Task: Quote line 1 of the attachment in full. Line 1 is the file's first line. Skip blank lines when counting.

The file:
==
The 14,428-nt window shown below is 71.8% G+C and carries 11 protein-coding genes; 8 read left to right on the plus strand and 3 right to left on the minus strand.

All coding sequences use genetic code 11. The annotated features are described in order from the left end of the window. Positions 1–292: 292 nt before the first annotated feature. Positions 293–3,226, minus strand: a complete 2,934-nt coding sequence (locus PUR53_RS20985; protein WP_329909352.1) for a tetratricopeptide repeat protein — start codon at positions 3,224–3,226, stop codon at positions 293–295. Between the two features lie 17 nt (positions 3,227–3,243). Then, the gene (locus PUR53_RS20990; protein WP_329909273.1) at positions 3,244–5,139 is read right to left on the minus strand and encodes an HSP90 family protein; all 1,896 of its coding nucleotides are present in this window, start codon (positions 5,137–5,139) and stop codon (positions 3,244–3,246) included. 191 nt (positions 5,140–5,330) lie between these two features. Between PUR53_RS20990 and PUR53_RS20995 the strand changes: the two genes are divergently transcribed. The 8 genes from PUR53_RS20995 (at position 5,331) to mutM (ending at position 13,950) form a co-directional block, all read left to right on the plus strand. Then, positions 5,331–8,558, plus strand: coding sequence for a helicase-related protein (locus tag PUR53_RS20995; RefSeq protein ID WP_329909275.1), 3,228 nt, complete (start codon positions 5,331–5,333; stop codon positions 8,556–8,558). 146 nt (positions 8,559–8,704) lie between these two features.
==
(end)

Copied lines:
The 14,428-nt window shown below is 71.8% G+C and carries 11 protein-coding genes; 8 read left to right on the plus strand and 3 right to left on the minus strand.